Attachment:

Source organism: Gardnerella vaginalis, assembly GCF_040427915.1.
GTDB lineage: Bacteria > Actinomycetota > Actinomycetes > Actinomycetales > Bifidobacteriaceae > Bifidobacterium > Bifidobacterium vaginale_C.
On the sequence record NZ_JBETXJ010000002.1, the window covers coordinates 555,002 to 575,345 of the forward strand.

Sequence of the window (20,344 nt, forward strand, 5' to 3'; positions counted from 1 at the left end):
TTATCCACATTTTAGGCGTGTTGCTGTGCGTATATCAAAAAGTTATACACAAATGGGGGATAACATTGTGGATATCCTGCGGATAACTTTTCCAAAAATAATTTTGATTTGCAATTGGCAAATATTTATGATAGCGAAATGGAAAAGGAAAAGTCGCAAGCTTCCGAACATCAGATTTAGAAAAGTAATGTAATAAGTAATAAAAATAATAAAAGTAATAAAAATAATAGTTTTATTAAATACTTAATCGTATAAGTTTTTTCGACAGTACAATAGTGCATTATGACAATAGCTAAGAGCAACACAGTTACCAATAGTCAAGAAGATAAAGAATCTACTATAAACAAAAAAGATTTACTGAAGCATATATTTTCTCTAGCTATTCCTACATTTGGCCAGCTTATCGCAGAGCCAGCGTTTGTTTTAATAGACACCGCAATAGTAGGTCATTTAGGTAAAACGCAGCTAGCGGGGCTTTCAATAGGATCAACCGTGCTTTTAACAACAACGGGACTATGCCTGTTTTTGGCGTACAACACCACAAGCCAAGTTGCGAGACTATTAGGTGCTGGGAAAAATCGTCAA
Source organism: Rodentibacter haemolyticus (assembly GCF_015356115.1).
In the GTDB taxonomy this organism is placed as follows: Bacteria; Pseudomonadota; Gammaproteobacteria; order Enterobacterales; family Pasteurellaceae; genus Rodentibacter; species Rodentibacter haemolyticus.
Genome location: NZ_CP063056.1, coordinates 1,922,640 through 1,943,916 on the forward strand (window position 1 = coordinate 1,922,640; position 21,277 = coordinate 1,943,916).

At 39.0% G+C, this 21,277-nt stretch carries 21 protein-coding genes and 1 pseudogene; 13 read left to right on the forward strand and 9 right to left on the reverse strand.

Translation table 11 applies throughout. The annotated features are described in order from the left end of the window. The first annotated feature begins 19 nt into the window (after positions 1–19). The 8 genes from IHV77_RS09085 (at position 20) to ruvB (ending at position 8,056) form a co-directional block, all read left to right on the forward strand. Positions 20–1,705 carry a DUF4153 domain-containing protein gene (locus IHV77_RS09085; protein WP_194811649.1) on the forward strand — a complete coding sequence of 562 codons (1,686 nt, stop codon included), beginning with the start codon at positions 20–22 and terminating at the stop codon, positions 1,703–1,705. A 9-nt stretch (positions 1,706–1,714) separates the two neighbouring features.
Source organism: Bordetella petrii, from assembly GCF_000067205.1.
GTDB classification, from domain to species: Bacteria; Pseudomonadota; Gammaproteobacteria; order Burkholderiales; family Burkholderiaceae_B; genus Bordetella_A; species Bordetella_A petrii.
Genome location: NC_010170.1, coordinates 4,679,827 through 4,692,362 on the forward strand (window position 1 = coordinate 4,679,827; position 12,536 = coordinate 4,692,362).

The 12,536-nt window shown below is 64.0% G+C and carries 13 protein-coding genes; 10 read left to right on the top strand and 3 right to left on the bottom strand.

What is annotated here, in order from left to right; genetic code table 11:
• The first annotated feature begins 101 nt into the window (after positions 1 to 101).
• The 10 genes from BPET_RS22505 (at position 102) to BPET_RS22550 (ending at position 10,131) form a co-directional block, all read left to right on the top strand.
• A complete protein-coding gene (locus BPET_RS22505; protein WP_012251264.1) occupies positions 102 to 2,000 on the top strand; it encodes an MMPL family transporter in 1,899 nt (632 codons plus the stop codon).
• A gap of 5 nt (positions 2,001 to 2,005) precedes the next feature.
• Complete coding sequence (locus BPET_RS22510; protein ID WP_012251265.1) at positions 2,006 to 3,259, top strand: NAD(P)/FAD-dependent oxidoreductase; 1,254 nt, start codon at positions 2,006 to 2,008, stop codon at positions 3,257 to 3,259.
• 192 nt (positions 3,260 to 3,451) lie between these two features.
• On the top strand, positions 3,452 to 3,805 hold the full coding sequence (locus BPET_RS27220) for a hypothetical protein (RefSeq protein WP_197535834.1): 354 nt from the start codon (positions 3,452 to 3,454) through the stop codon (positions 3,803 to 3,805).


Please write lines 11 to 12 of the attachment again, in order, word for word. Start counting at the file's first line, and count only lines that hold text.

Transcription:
Source organism: Bordetella petrii, from assembly GCF_000067205.1.
GTDB classification, from domain to species: Bacteria; Pseudomonadota; Gammaproteobacteria; order Burkholderiales; family Burkholderiaceae_B; genus Bordetella_A; species Bordetella_A petrii.